Paul noted that his state, Kentucky, had approved a constitutional amendment to prohibit same-sex marriage. He said he was “not sure” about DOMA, but warned the federal law could result in conservatives losing “the battle for the whole country.”

Paul said marriage rights should be decided state-by-state rather than nationally so that “urban centers” couldn’t dictate the law.

To recap, Mr. Small Government here seems to think that it's not only good but completely necessary for the government to define what marriage is and then enforce it.   The guy is totally okay with legislating his beliefs on other people, but only at the state level, so that nobody in the federal government can tell him he's wrong to do so.  This makes him a "Libertarian".

It makes hm a moron, too.  Sadly, as I mentioned, it also makes him my representation in Washington DC.

This makes me sadder than you will ever, ever know.


Wednesday, January 30, 2013

Last Call

If this National Review editorial board piece is indicative of the GOP position on immigration (and boy is it ever) then I think I might have discovered why Republicans are basically in an untenable and unwinnable position of their own making on Latino and Asian voters.

Republican immigration reformers with an eye to political reality should begin by appreciating that Latinos are a Democratic constituency. They did not vote for Mitt Romney. They did not vote for John McCain. They did not vote for George W. Bush, and in the election before that they did not vote for George W. Bush again. In 1998, George W. Bush was reelected to the governorship of Texas with 27 percent of the African-American vote — an astonishing number for an unabashed conservative. Bush won 68 percent of the overall vote in that election, carrying 240 out of Texas’s 254 counties. Hispanics voted overwhelmingly for Democrat Gary Mauro.

And, if we are to take Hispanics at their word, conservative attitudes toward illegal immigration are a minor reason for their voting preferences. While many are in business for themselves, they express hostile attitudes toward free enterprise in polls. They are disproportionately low-income and disproportionately likely to receive some form of government support. More than half of Hispanic births are out of wedlock. Take away the Spanish surname and Latino voters look a great deal like many other Democratic constituencies. Low-income households headed by single mothers and dependent upon some form of welfare are not looking for an excuse to join forces with Paul Ryan and Pat Toomey. Given the growing size of the Hispanic vote, it would help Republicans significantly to lose it by smaller margins than they have recently. But the idea that an amnesty is going to put Latinos squarely in the GOP tent is a fantasy.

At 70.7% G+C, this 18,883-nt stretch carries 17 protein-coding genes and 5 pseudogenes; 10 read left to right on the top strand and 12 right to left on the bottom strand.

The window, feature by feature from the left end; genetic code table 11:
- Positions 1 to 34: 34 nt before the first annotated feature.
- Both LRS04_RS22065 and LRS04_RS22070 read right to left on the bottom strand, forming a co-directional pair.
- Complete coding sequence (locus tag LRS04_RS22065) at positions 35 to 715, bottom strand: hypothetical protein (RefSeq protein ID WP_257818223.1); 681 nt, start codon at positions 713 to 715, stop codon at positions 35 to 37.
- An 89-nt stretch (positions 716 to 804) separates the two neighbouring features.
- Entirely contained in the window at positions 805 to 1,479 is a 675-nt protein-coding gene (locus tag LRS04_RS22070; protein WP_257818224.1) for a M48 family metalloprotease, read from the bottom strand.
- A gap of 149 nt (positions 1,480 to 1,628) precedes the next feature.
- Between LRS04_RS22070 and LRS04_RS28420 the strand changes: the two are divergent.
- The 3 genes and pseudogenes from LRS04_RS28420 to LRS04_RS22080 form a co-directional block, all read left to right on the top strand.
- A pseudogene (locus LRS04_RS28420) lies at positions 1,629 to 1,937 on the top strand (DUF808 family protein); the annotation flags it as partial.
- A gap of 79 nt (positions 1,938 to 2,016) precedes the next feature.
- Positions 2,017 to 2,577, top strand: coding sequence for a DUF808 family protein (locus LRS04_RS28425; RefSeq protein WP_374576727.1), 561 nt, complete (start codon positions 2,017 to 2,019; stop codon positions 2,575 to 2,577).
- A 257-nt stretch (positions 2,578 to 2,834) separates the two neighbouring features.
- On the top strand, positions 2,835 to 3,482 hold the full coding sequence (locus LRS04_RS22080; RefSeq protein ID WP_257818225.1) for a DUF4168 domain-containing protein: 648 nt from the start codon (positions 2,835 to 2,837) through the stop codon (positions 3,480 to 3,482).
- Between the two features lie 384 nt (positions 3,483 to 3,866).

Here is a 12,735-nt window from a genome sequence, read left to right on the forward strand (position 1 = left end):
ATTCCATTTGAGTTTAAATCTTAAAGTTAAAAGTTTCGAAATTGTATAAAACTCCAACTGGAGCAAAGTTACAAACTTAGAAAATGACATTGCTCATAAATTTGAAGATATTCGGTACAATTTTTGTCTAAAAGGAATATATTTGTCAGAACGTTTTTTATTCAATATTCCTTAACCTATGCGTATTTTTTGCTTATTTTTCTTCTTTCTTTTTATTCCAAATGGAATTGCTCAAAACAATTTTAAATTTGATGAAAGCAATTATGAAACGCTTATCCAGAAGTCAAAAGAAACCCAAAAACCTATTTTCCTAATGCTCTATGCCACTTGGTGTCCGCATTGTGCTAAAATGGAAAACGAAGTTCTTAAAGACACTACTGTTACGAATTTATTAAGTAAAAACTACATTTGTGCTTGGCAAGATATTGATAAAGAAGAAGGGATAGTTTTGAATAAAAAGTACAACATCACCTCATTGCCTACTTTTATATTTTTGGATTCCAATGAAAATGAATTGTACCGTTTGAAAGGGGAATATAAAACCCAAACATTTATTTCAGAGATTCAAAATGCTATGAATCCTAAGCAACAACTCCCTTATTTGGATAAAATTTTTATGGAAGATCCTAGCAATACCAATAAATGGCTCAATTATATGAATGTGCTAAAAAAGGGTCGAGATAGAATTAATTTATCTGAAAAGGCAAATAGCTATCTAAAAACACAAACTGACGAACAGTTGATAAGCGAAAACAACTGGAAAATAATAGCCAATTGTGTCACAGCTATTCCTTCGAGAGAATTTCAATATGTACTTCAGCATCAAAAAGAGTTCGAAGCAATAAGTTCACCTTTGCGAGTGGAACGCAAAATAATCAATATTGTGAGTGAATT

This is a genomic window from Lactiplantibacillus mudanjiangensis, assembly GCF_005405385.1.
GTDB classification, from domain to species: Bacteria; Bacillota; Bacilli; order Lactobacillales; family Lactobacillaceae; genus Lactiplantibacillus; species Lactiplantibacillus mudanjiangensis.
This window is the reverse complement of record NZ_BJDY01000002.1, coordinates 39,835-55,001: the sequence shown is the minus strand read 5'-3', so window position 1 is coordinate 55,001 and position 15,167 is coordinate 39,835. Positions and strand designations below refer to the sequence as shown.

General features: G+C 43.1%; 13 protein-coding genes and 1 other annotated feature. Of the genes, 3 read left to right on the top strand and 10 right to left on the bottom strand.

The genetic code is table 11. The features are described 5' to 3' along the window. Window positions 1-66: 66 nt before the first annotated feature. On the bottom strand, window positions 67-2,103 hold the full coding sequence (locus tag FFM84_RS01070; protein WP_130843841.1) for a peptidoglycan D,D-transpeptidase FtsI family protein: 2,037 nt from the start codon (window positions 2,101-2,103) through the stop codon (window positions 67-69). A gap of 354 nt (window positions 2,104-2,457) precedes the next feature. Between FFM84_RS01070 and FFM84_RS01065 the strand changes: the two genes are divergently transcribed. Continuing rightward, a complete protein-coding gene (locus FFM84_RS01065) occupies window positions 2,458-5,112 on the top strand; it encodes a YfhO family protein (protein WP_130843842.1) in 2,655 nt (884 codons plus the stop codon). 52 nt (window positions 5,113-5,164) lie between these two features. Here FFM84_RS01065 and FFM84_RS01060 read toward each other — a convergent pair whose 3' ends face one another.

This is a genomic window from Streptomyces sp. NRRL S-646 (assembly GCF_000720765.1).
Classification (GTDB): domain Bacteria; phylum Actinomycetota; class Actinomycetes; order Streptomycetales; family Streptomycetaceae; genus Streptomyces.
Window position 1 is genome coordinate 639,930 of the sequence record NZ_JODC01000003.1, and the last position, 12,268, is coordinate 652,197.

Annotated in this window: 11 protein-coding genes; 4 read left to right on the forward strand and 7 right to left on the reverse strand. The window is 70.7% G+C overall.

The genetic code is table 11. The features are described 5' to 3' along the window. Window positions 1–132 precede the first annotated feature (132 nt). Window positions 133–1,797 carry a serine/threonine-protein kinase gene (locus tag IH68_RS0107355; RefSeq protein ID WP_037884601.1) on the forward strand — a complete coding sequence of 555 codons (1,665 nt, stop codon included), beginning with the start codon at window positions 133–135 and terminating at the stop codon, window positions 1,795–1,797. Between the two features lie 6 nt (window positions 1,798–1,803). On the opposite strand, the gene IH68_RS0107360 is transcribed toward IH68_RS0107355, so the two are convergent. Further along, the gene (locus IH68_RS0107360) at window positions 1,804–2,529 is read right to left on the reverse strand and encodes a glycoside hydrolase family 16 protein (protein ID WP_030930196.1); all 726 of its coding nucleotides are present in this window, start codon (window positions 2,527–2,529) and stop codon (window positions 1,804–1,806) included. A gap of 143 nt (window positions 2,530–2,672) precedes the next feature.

It simply hasn't occurred to the NRO folks or the GOP leadership or Republicans in general that comprehensive immigration reform that includes tough border security and a path to citizenship is the correct and humane thing to do.  Conservatives are too busy trying to figure out the calculus of pandering, and are having this conversation as loudly as possible, in earshot of Latino voters, Asian voters and you know, human beings with souls.

But AMNESTY, so there's that.

About that word. Call it “regularization,” call it a “path to citizenship,” it amounts to precisely the same thing: a decision to set aside the law and to ignore its violation. And therein lies a problem for so-called comprehensive reform: Normalizing the status of the millions of illegal immigrants already in the country, either in toto or in part, would require the development and application of standards for doing so, whether those are relatively narrow (as in the DREAM Act and similar proposals) or broad. Unless we mean to legalize every illegal in the country — including violent felons, gang members, cartel henchmen, and the like — there will be of necessity a system for sorting them out. It is difficult to believe that the same government that failed to enforce the law in the first place will be very scrupulous about standards as it goes about dealing with the consequences of its own incompetence.